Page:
June 23, 2023
More than five million cars were bought on finance in the UK between October 2020 and September 2022, accounting for a considerable 15% of all licensed cars. Even more if you include pre-existing agreements and those registered since.
With the cost of a vehicle spread over monthly payments, rather than an upfront lump sum, such deals offer a more affordable means of motoring month to month – especially appealing for companies looking to control cash flow. Contract terms can also be tweaked for further price drops, but doing so could see you stung with extra charges when the agreement ends.
Using anonymised data, we estimate how many UK company car and van drivers are currently at risk of excess mileage charges and how many millions – or even billions – of pounds could be collected come the end of current agreements.
- Almost a quarter (24%) of business lease drivers are currently over their mileage limits
- The average excess mileage charge per driver is £8,981, or £3,006 if agreements are ended early
- Applied to the number of drivers who bought their car on business finance Oct 2020-Sept 2022, up to £1.6bn could be payable across the UK
- Van drivers over their mileage are currently projected to each owe £18,611 in excess mileage charges, or £4,380 if agreements are ended early
UK Company Car Drivers Face up to £1.6bn in Excess Mileage Charges
Analysing mileage data for almost 700 Wessex Fleet lease contracts, we found that 24% of company car drivers are on target to breach their mileage limits and incur significant excess mileage charges.
The expected charge for each of these drivers, based on a fee of 32p per mile above the pre-agreed limit, is a staggering £8,981. Multiplying that by the 719,900 cars bought on business finance and the above proportion of at-risk drivers means up to £1.6 billion pounds is payable when current agreements end. Including agreements started before and after October 2020-Septemer 2022 could increase that figure further.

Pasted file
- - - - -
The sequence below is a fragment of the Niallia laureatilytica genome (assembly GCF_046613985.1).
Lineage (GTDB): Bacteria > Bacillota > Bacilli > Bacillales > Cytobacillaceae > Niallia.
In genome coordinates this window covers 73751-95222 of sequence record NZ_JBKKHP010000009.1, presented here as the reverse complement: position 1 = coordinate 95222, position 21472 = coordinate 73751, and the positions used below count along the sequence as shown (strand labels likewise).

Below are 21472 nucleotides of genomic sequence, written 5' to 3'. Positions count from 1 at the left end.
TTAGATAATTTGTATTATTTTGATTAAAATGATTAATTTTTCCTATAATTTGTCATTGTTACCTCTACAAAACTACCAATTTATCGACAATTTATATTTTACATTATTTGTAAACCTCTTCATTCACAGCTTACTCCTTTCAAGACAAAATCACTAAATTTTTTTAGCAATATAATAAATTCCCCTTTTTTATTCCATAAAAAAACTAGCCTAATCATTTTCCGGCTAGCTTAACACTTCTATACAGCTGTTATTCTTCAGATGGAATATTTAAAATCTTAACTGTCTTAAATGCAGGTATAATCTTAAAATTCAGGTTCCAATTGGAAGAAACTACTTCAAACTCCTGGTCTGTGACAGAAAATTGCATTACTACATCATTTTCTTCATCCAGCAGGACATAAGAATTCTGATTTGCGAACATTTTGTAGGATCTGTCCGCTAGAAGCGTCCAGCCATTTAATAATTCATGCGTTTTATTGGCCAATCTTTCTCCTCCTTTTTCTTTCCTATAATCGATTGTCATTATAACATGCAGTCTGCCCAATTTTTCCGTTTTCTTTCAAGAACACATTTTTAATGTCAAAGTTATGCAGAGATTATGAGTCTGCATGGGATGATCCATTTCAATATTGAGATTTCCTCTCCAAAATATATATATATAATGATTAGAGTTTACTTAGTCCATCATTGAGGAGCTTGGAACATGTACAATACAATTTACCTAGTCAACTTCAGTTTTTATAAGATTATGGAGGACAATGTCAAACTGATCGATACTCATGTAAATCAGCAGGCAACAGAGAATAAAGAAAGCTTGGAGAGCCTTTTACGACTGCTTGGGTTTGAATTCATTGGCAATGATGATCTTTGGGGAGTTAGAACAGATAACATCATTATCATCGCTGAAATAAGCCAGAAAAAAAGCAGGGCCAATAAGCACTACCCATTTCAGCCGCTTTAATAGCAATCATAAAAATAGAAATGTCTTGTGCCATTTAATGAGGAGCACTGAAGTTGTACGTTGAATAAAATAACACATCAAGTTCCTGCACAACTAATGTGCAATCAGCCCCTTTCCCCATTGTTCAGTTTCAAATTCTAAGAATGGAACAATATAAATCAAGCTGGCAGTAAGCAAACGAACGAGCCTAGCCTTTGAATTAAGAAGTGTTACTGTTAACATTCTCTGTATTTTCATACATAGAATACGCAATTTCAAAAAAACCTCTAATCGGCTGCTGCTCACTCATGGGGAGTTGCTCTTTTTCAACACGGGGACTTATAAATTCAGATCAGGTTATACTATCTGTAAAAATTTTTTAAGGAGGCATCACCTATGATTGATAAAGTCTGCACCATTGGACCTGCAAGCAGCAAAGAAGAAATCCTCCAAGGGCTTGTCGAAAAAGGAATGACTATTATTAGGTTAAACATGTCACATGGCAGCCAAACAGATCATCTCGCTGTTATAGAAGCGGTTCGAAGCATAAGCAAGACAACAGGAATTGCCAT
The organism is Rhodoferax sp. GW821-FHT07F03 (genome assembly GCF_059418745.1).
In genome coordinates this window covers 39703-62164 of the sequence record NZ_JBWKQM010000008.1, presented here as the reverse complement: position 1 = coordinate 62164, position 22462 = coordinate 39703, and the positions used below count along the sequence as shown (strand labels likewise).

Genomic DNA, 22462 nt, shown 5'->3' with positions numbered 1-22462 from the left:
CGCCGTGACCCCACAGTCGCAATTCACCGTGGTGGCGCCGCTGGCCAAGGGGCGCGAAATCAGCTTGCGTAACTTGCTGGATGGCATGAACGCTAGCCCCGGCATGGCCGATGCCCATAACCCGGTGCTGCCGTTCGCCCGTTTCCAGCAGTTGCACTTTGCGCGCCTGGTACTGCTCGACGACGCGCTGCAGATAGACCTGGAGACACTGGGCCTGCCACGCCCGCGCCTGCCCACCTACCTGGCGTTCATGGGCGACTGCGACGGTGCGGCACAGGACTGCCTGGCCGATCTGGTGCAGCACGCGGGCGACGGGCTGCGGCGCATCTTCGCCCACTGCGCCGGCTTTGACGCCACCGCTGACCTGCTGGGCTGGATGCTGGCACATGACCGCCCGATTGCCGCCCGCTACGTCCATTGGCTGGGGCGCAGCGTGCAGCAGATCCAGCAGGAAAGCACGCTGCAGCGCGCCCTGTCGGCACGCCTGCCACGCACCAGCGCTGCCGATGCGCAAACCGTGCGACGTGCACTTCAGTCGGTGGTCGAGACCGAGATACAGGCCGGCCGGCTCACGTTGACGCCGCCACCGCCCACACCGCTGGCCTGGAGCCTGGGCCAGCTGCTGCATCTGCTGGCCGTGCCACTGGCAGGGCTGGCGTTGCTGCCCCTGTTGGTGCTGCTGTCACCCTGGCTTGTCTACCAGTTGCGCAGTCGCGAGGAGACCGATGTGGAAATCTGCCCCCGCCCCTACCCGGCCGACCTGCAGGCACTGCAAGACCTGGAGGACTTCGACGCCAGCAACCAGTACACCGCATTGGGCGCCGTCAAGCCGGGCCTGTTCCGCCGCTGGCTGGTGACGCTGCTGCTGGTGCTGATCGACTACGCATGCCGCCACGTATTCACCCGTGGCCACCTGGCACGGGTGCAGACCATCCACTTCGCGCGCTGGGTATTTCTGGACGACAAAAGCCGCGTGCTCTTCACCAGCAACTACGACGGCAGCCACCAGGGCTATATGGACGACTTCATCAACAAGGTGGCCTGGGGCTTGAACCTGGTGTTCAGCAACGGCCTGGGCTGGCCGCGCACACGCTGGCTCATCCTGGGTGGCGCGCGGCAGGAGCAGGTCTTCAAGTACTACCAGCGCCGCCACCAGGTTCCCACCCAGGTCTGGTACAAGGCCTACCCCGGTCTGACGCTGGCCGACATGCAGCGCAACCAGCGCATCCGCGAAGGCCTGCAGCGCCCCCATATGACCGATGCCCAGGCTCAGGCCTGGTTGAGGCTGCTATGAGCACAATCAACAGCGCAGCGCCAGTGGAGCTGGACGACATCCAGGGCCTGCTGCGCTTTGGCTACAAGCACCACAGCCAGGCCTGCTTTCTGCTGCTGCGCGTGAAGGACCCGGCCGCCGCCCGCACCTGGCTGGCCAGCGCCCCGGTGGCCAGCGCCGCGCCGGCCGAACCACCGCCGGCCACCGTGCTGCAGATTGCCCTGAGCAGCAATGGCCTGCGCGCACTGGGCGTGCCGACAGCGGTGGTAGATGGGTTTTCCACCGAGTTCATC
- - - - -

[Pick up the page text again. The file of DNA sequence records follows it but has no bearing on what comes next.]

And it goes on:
Any excess mileage on a business lease will be invoiced to the business. However, some companies may pass this cost onto the individual drivers depending on the terms of their contract.
Drivers Looking to Avoid Charges and End Their Agreement Early Could Also Pay up to £519m Combined
If a finance agreement is ended early, a pro-rata mileage limit is calculated. This is the number of miles you are expected to have driven in that time. If a three-year agreement with a limit of 6,000 miles per year is ended after two years, for example, a pro-rata limit of 12,000 miles will apply. It would be 18,000 miles over the full three years.
We found the average excess mileage charge if ending an agreement early to be £3,006 per driver, or an estimated £519m for all drivers on business finance deals in the UK.
On Average, Van Lease Customers Face £19k in Excess Mileage Charges at the End of Their Contracts
Of the 243 van contracts we looked at, 23% are currently over the pre-agreed mileage. Comparing the current mileage with the expected figures, based on how many months of each contract remain, we estimate the average excess mileage charge at the end of the agreement is a huge £18,611 for each driver currently over their expected miles. That’s more than double the estimated charge for car drivers.
Van drivers leasing their vehicles also face steeper charges than car drivers for ending their agreements early, with an average of £4,380 per driver in excess mileage fees – 1.5 times that of cars on business finance.
Companies with 100-Strong Fleets Face Charges of More Than £1m